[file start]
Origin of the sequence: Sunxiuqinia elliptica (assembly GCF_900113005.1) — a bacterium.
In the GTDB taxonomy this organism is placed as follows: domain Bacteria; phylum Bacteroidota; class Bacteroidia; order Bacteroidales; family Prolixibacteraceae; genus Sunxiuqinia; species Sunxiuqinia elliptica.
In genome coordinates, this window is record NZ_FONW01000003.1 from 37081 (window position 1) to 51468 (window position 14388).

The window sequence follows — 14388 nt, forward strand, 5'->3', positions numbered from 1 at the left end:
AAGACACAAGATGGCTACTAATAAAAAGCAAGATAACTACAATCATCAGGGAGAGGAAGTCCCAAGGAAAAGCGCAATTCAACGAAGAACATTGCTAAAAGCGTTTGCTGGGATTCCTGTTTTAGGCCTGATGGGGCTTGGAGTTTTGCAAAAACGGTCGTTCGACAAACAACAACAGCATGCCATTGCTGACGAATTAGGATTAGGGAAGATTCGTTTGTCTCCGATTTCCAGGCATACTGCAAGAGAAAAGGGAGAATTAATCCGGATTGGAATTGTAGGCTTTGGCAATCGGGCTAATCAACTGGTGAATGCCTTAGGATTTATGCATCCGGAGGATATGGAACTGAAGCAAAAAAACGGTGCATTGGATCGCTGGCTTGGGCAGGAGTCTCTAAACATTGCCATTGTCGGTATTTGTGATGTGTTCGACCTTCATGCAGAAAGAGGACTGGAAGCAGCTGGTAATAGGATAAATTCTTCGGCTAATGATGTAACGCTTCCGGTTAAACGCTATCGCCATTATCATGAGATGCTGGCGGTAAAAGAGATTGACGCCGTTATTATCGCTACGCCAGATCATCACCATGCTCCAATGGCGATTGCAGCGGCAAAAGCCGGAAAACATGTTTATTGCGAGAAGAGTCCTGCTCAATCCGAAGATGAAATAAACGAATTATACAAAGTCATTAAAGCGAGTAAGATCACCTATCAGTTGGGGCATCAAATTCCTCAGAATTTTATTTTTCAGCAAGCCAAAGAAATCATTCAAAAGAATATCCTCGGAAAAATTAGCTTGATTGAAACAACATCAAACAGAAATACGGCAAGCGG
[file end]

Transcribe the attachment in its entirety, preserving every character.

Origin of the sequence: Sunxiuqinia elliptica (assembly GCF_900113005.1) — a bacterium.
In the GTDB taxonomy this organism is placed as follows: domain Bacteria; phylum Bacteroidota; class Bacteroidia; order Bacteroidales; family Prolixibacteraceae; genus Sunxiuqinia; species Sunxiuqinia elliptica.
In genome coordinates, this window is record NZ_FONW01000003.1 from 37081 (window position 1) to 51468 (window position 14388).

The window sequence follows — 14388 nt, forward strand, 5'->3', positions numbered from 1 at the left end:
AAGACACAAGATGGCTACTAATAAAAAGCAAGATAACTACAATCATCAGGGAGAGGAAGTCCCAAGGAAAAGCGCAATTCAACGAAGAACATTGCTAAAAGCGTTTGCTGGGATTCCTGTTTTAGGCCTGATGGGGCTTGGAGTTTTGCAAAAACGGTCGTTCGACAAACAACAACAGCATGCCATTGCTGACGAATTAGGATTAGGGAAGATTCGTTTGTCTCCGATTTCCAGGCATACTGCAAGAGAAAAGGGAGAATTAATCCGGATTGGAATTGTAGGCTTTGGCAATCGGGCTAATCAACTGGTGAATGCCTTAGGATTTATGCATCCGGAGGATATGGAACTGAAGCAAAAAAACGGTGCATTGGATCGCTGGCTTGGGCAGGAGTCTCTAAACATTGCCATTGTCGGTATTTGTGATGTGTTCGACCTTCATGCAGAAAGAGGACTGGAAGCAGCTGGTAATAGGATAAATTCTTCGGCTAATGATGTAACGCTTCCGGTTAAACGCTATCGCCATTATCATGAGATGCTGGCGGTAAAAGAGATTGACGCCGTTATTATCGCTACGCCAGATCATCACCATGCTCCAATGGCGATTGCAGCGGCAAAAGCCGGAAAACATGTTTATTGCGAGAAGAGTCCTGCTCAATCCGAAGATGAAATAAACGAATTATACAAAGTCATTAAAGCGAGTAAGATCACCTATCAGTTGGGGCATCAAATTCCTCAGAATTTTATTTTTCAGCAAGCCAAAGAAATCATTCAAAAGAATATCCTCGGAAAAATTAGCTTGATTGAAACAACATCAAACAGAAATACGGCAAGCGG